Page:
Nov 192011
 
 

Benefits of Cider Vinegar, Garlic, and Poultry Spice to a Smallholder

moulting chicken at fifesmallholder

As the light shortens and we come into autumn/winter some of my hens moult, and today I gave them some things that I feel will help them to replace their feathers, and maximise their health for the cold months ahead.  Lack of daylight and moulting means less eggs (energy goes into making new feathers), but I don’t mind a drop in egg production over the winter because I think it gives the hens a bit of a rest, and helps them to stay strong over the long dark, cold, damp days till spring.

 

Winter behaviour of chickens

The hens seem to stay in their sheds more over winter, and particularly during a cold spell when the ground is frozen or covered in snow.  They therefore have less access to minerals and food that they would normally consume whilst out free ranging in the field or woodland.

 

Cider Vinegar

Apple Cider Vinegar is an age-old product beloved by many traditional chicken keepers to promote all round health and vitality in poultry (and many other animals). 

What does it do?

  • Aids digestion of chickens

 helping to break down minerals and fats and assists the bird to assimilate proteins and convert food better.

  •  Lowers the Ph of the chicken’s digestive tract 

rendering it to be 90% less welcoming to Pathogens.

  •  Provides a natural source of Potassium and other important trace minerals

 Helps to improve fertility and general well-being.

  •  Depresses the growth of Algae in the chicken water drinker

 Use cider vinegar only in a plastic drinker.

  •  Helps clean the plumage of grease and old bloom, when used in baths.

It is therefore excellent for show birds.

  •  Clears respiratory tracts

  • Can also be used to treat minor wounds and skin irritations

At a dose of no more than 1 part to 10.

  • Cleans feeding and drinking equipment 

and is often sprayed into and around housing as a very effective fly and insect deterrent.

  • Will help chickens with stress 

which is one of the main contributors to their immune system lowering and letting in disease

 

How much cider vinegar do I use?

 Add to the drinking water at the rate of 5ml per litre of clean drinking water.  As a guide I would suggest 10ml of Apple Cider Vinegar per litre of fresh water – be careful not to add to much as it may stop the hens drinking which would be a problem.
 

*Caution*

“Apple cider vinegar (ACV) is not an alternative to regular worming. It has been shown to improve resistance to internal parasites but is no substitute. Many keepers use ACV to improve resistance to coccidosis in particular.”
 

What Is Coccidiosis?

Coccidiosis is a common parasitic disease of poultry which affects the digestive tract and is primarily found in chickens and turkeys. If not treated it can lead to death. The symptoms are:
  • Ruffled feathers.
  • Unthriftiness.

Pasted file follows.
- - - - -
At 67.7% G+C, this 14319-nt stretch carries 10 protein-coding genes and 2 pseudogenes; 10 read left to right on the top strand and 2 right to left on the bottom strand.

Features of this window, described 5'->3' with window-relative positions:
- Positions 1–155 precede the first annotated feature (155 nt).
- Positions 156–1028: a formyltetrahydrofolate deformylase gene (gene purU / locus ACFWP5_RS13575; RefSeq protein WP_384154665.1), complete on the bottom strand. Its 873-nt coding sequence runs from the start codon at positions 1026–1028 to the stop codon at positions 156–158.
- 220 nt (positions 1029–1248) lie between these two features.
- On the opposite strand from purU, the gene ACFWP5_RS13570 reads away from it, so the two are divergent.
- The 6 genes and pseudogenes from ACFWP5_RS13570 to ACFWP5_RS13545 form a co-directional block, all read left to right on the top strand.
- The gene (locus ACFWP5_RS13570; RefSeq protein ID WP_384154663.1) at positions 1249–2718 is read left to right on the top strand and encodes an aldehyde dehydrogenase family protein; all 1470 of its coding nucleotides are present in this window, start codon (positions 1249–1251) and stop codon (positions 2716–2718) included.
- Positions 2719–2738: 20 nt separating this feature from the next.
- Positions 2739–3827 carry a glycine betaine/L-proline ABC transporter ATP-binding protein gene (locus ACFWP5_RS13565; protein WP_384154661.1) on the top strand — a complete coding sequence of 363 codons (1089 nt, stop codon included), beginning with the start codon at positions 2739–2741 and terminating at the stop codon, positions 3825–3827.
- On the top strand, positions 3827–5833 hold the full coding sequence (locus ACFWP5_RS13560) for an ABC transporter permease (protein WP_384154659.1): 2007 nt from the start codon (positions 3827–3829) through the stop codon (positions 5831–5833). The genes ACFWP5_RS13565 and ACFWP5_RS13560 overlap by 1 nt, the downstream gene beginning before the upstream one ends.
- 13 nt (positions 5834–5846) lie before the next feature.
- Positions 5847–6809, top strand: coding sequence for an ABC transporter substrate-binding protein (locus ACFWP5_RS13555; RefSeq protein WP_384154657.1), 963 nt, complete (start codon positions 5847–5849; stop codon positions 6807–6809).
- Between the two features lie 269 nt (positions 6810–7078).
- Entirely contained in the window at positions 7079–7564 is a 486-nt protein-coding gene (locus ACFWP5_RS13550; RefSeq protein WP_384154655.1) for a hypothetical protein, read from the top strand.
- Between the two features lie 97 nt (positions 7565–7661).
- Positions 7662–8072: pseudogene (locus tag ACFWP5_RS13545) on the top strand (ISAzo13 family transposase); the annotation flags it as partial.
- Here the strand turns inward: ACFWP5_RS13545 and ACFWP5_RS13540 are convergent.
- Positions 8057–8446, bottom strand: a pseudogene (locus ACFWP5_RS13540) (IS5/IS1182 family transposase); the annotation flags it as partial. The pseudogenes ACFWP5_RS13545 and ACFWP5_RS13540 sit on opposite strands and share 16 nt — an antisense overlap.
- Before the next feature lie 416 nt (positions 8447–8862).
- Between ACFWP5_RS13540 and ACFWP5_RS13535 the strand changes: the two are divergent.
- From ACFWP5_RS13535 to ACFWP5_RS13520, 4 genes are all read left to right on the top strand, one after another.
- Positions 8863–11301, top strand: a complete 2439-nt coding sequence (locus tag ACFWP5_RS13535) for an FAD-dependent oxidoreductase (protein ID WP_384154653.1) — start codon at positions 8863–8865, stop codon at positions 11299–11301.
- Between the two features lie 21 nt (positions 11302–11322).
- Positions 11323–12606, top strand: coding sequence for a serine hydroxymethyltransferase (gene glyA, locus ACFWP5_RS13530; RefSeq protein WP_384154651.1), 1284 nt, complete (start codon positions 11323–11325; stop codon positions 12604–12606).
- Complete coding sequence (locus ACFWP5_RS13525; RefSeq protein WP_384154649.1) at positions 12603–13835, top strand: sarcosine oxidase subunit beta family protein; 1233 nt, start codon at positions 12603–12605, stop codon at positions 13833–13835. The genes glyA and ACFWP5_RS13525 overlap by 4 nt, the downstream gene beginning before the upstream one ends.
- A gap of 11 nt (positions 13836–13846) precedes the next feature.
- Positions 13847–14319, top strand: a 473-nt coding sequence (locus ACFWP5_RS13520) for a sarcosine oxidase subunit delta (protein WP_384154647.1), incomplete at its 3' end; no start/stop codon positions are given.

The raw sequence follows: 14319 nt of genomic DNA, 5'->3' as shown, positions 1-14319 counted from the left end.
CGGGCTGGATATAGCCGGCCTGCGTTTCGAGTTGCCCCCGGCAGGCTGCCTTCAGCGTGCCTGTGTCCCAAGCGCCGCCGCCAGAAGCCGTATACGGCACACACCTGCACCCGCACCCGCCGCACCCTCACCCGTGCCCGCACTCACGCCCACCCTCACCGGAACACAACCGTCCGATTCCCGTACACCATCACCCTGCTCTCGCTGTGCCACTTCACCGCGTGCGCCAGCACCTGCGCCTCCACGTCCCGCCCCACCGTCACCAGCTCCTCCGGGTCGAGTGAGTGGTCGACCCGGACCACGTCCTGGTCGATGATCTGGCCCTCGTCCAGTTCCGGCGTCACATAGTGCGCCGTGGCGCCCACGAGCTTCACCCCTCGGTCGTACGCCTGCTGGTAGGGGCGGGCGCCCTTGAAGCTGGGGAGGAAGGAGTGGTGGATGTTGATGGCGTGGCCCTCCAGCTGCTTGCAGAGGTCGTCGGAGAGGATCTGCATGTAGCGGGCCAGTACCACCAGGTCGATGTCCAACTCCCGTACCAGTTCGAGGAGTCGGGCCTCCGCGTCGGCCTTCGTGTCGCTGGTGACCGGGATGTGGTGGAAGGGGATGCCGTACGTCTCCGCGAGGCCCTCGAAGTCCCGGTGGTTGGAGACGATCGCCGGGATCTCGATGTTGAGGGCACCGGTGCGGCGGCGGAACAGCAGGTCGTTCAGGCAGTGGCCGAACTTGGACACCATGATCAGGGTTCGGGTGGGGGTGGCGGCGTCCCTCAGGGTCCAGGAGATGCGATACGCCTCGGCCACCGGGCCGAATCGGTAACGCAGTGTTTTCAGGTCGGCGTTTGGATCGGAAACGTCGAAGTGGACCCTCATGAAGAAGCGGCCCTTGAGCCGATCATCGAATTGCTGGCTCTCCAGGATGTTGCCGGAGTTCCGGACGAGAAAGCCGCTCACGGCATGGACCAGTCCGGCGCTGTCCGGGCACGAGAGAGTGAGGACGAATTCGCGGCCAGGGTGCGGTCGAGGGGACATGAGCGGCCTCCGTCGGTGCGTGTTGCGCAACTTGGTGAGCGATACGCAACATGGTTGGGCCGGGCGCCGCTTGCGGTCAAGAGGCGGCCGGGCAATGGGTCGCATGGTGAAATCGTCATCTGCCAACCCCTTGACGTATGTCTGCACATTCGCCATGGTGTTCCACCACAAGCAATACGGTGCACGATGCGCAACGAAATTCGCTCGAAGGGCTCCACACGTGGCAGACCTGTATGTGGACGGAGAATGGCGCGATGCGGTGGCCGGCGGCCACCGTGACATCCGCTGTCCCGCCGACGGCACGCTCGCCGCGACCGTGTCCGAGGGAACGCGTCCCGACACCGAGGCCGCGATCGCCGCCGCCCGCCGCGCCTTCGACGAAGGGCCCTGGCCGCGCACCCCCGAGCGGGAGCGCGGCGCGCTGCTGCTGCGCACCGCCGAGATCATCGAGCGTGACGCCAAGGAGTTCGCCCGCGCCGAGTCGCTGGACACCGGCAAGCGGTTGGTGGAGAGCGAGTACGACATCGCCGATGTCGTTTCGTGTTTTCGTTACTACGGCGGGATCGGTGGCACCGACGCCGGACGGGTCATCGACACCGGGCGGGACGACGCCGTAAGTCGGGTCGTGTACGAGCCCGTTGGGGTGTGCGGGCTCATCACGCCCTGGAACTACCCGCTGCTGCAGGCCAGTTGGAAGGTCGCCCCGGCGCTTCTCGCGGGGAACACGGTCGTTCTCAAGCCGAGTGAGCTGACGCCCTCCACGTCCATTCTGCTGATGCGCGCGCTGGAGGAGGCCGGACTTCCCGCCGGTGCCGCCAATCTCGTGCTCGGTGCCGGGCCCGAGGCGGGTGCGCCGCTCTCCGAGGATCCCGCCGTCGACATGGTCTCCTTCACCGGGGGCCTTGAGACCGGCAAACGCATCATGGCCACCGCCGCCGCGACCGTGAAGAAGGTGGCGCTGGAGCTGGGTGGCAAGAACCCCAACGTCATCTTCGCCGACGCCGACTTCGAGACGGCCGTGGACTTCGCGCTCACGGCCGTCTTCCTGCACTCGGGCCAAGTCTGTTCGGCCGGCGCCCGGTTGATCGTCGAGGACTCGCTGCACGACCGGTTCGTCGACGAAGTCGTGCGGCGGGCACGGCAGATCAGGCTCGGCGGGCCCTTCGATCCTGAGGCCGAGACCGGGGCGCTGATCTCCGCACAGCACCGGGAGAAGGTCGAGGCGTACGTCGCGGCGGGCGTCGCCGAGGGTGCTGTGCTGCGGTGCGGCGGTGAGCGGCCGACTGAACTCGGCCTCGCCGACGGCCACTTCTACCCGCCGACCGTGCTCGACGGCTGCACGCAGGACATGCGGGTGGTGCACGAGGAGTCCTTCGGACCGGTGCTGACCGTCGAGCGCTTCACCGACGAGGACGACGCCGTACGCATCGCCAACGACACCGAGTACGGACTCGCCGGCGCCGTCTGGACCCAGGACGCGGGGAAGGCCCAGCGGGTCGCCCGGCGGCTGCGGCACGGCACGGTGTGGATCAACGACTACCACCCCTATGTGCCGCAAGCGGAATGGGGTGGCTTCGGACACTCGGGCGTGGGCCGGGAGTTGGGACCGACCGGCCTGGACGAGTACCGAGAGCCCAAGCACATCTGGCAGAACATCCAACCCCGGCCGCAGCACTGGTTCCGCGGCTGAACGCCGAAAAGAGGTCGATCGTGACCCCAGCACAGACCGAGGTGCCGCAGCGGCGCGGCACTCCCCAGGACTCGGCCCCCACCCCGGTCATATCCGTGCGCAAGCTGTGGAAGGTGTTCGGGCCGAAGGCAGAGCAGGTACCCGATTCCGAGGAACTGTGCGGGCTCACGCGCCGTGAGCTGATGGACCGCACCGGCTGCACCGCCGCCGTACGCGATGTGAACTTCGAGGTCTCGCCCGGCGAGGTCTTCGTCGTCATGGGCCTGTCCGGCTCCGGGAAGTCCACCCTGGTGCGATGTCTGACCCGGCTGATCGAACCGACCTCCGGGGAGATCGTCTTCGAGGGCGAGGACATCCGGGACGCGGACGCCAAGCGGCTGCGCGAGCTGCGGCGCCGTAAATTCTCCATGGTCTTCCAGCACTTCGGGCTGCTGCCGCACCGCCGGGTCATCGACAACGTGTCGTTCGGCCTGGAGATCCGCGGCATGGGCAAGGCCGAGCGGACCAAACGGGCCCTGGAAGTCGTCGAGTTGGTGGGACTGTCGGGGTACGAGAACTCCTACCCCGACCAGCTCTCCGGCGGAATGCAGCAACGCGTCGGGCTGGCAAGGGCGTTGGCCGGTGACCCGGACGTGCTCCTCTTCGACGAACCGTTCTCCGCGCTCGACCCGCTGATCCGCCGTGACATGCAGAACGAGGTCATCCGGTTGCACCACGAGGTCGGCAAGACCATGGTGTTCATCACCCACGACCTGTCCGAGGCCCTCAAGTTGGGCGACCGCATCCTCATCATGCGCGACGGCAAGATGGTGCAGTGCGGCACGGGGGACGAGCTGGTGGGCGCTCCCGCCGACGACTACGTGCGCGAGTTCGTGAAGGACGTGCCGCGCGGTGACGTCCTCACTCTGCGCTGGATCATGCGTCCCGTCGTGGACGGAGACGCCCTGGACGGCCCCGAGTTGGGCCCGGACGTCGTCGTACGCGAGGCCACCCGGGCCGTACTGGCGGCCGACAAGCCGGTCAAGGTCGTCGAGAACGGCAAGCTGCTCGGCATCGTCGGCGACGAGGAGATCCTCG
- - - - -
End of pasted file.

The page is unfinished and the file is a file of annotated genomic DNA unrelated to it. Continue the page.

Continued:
• Head drawn back into shoulders.
  • A chilled appearance.
  • Diarrhoea which may have blood in it.

Causes of coccidiosis

Coccidiosis is caused by a protozoan parasite (coccidia).  Poultry are exposed to the protozoan parasite via their droppings, dirty drinkers and damp litter in their huts.  Coccidia thrives in damp conditions such as damp chicken litter and is found in chicken manure.  Coccidia can also be found in water that is not kept clean and free of chicken droppings.
 

Stress in chickens

Times of stress for a chicken may include:
  • Moving house
  • Introducing new birds or mixing up the pecking order
  • If snow falls on the ground (a stressful change in environment for chickens)
  • After a fright – e.g. fox or dog attack
  • After injury
 

What is the difference between cider vinegar I get in the supermarket and others?

The difference is that the ACV sold in the supermarket is filtered and pasturised to preserve the product and kill off bacteria. This also kills off the beneficial ‘good’ bacteria. The equine / animal feed ACV is unpasturised and unfiltered.
 

What about cider vinegar and worms?

Personally, I believe they help make the gut an unpleasant environment for worms but cannot replace a chemical wormer if you have a confirmed case of worms.  If in any doubt, if you don’t want to use a licensed wormer (Flubenvet) then do get a worm count done. As well as the health implications for your birds when not worming correctly, finding a worm inside an egg is unpleasant for you and your customers.  Check out this link for more info on worms and their treatment.
 
 

Poultry Spice 

Give your birds a boost in Spring or after the moult with this natural nutritional supplement plus extra minerals in a spice base. One teaspoonful to be given in the usual wet or dry mash for every 10 fowls. In cold weather a little more of the powder may be given. Specially recommended for improving all round condition and performance. Invaluable for rearing Poultry, Ducks, Geese, Turkeys and Game birds.

Poultry Spice contains minerals, powdered ginger, turmeric, fenugreek and aniseed. Click on the links to find out more about the health benefits of these spices to humans, and hopefully, our feathered friends.

 

Garlic

Garlic is supposed to keep the mites and lice away.
 

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